‘Bank the money and our collective strength,’ BT Group members urged, as ballot begins on company’s ‘final’ pay offer


Members across the whole of BT Group are strongly advised to accept management’s ‘final’ offer to end six months of industrial strife.

The deal on the table – which is now subject to a consultative ballot that gets underway today (Tuesday) – sees all CWU-represented grade employees in BT, Openreach and EE receive a further £1,500 fully consolidated pay increase from January 1, 2023.

This comes on top of the £1,500 flat-rate increase that was imposed by BT in April this year, so the deal equates to a headline fully consolidated and pensionable pay increase totalling £3,000 in the current financial year.

In percentage terms that translates to over 10% for TMNE2 graded Openreach service delivery engineers and just under 10% for all B2s – to mention just two of the most populous CWU-represented grades. Lower paid employees, who are especially impacted by the cost of living crisis, fare even better in percentage terms, with TMSV2s and TMSV1s receiving fully consolidated increases of over 13% and 15% respectively.

Crucially, for the CWU, the deal applies across the entire team member grade range – not just to those on lower salaries, as had initially been suggested by the company.

The additional £1,500 uplift will be paid monthly in January providing the proposal is accepted – making it worth £1,875 in the 2022 pay year.

A further pay review will take place on September 1, 2023 – following  talks aimed at resolving a raft of longstanding pay-point and grading disagreements which are likely to result in further pay uplifts for some.

Then, just seven months later, there will be another pay review date from April 1st 2024.

“The last few months certainly haven’t been without sacrifice,” stresses CWU deputy general secretary Andy Kerr; “but considering where we started out – with an imposed settlement representing real-term pay cuts in an unprecedented cost of living crisis – members have every reason to stand tall at what the first large-scale industrial action in BT Group in 35 years has achieved.

“One thing is absolutely certain: If members hadn’t supported the strike action so solidly, the company wouldn’t have voluntarily offered a penny more than what it imposed in April.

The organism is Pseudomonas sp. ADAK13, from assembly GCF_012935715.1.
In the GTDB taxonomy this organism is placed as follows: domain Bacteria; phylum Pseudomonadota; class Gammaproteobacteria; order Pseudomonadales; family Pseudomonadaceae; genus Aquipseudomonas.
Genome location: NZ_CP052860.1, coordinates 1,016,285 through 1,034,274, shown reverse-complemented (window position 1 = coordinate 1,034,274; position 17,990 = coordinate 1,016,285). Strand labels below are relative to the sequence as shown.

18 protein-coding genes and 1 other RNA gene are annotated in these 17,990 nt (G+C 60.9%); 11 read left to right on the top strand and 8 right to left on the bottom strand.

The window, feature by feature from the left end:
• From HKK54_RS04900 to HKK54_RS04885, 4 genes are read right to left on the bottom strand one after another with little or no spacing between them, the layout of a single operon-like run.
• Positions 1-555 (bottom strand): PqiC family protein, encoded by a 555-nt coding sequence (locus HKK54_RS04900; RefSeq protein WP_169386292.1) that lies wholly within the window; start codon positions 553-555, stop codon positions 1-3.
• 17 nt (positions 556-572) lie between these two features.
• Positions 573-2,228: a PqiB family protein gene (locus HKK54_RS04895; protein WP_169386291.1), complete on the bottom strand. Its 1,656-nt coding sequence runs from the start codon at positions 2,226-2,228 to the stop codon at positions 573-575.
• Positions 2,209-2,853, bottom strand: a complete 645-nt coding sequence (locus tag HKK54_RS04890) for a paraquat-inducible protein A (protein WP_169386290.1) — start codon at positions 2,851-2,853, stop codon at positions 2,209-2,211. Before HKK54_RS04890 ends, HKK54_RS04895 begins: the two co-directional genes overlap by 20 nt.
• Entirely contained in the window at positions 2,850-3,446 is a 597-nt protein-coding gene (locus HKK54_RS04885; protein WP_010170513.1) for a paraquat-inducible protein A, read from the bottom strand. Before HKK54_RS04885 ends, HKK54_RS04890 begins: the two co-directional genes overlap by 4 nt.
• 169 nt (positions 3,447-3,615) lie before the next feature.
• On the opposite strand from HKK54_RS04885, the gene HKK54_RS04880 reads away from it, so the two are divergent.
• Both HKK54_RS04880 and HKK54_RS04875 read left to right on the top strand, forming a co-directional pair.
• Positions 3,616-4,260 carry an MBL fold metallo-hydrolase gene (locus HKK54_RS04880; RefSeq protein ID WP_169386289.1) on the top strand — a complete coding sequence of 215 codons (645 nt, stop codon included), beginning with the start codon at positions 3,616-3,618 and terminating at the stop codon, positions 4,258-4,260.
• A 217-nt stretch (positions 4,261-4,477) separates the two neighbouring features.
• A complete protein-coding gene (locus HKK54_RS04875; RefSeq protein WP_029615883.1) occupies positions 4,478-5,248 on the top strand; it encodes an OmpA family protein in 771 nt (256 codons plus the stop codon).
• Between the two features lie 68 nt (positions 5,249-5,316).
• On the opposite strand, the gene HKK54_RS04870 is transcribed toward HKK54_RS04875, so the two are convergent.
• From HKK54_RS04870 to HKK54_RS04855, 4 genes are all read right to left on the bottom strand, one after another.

“Getting BT back to the negotiating table was a huge achievement in itself – setting an important marker for the future that CWU members will never accept imposition.

“Arguably the biggest achievement of all, however, was on the issue of consolidation – because that’s something the company really didn’t want to concede,” Andy continues.

“It’s impossible to overstate how important consolidated pay rises are, because effectively they’re paid out again and again in every consecutive year. The one-off ‘cost of living allowance’ BT was initially proposing – along the same lines as a number of other major employers have implemented  – would, by contrast, have been nothing more than a short-term sticking plaster which, once spent, is gone forever.”

Consolidation’s the key…

Detailed explanations of the impact of consolidation – and why maximising the amount being consolidated is far more beneficial to employees in the long run than the one-off backdating of a lower sum – were set out in  BT Pay Bulletin No.199 which was issued  to members last week . In short, however, consolidation means that:

  • All future percentage pay rises are built on a higher base salary and therefore worth significantly more.
  • Bonuses based on a percentage of salary also increase, as do overtime and bank holiday premiums that are calculated on hourly rates.
  • Where consolidated rises are also fully pensionable – which is the case with BT’s final offer – the employer permanently pays more into employee pension pots.

Telecoms and Financial Services (TFS) Executive chair and CWU President, Karen Rose – who was also part of the national negotiating team – adds: “The deal on the table is on the whole the best pay offer the CWU has achieved this year in any of the companies where the union is recognised for collective bargaining purposes, and reaffirms the collective strength that ultimately forced BT back to the negotiating table.

“There’s absolutely no doubt in my mind that that this is BT’s ‘final’ offer and the very best that can be achieved through negotiation.

“We are recommending acceptance and members need to be clear that, if this proposal is rejected, we would have no choice but to run new statutory industrial action ballots and then undertake further strike action in the New Year.

“Our strong recommendation to members is therefore to  vote to ‘Accept’ this deal which stacks up very favourably against the best being achieved anywhere in British industry at the moment,” Karen concludes.